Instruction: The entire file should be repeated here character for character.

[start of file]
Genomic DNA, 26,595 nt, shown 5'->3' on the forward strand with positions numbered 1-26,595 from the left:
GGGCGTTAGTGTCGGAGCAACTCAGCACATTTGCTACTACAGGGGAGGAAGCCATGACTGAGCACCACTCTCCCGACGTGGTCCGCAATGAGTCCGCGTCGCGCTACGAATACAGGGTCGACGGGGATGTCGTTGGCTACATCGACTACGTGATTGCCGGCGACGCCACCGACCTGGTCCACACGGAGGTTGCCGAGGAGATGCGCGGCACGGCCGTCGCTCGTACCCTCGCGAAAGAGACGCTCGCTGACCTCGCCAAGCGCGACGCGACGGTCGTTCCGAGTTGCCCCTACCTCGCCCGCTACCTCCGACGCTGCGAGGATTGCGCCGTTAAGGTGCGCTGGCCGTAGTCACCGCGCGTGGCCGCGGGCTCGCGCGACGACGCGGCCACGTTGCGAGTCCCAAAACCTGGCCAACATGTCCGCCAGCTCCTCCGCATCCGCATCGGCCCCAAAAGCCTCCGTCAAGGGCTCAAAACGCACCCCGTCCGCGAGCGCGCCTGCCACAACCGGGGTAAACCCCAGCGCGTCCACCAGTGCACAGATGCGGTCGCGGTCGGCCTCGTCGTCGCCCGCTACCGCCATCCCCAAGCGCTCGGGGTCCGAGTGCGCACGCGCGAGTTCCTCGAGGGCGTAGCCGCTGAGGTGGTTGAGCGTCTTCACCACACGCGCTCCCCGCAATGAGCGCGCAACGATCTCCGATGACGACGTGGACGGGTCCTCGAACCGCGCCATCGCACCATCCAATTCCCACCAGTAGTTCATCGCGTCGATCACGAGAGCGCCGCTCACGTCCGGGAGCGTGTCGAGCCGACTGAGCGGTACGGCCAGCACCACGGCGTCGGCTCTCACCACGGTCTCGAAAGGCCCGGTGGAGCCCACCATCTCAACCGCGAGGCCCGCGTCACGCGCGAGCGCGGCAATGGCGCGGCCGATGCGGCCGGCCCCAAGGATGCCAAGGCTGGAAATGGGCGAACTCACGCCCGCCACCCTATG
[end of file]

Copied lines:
Genomic DNA, 26,595 nt, shown 5'->3' on the forward strand with positions numbered 1-26,595 from the left:
GGGCGTTAGTGTCGGAGCAACTCAGCACATTTGCTACTACAGGGGAGGAAGCCATGACTGAGCACCACTCTCCCGACGTGGTCCGCAATGAGTCCGCGTCGCGCTACGAATACAGGGTCGACGGGGATGTCGTTGGCTACATCGACTACGTGATTGCCGGCGACGCCACCGACCTGGTCCACACGGAGGTTGCCGAGGAGATGCGCGGCACGGCCGTCGCTCGTACCCTCGCGAAAGAGACGCTCGCTGACCTCGCCAAGCGCGACGCGACGGTCGTTCCGAGTTGCCCCTACCTCGCCCGCTACCTCCGACGCTGCGAGGATTGCGCCGTTAAGGTGCGCTGGCCGTAGTCACCGCGCGTGGCCGCGGGCTCGCGCGACGACGCGGCCACGTTGCGAGTCCCAAAACCTGGCCAACATGTCCGCCAGCTCCTCCGCATCCGCATCGGCCCCAAAAGCCTCCGTCAAGGGCTCAAAACGCACCCCGTCCGCGAGCGCGCCTGCCACAACCGGGGTAAACCCCAGCGCGTCCACCAGTGCACAGATGCGGTCGCGGTCGGCCTCGTCGTCGCCCGCTACCGCCATCCCCAAGCGCTCGGGGTCCGAGTGCGCACGCGCGAGTTCCTCGAGGGCGTAGCCGCTGAGGTGGTTGAGCGTCTTCACCACACGCGCTCCCCGCAATGAGCGCGCAACGATCTCCGATGACGACGTGGACGGGTCCTCGAACCGCGCCATCGCACCATCCAATTCCCACCAGTAGTTCATCGCGTCGATCACGAGAGCGCCGCTCACGTCCGGGAGCGTGTCGAGCCGACTGAGCGGTACGGCCAGCACCACGGCGTCGGCTCTCACCACGGTCTCGAAAGGCCCGGTGGAGCCCACCATCTCAACCGCGAGGCCCGCGTCACGCGCGAGCGCGGCAATGGCGCGGCCGATGCGGCCGGCCCCAAGGATGCCAAGGCTGGAAATGGGCGAACTCACGCCCGCCACCCTATG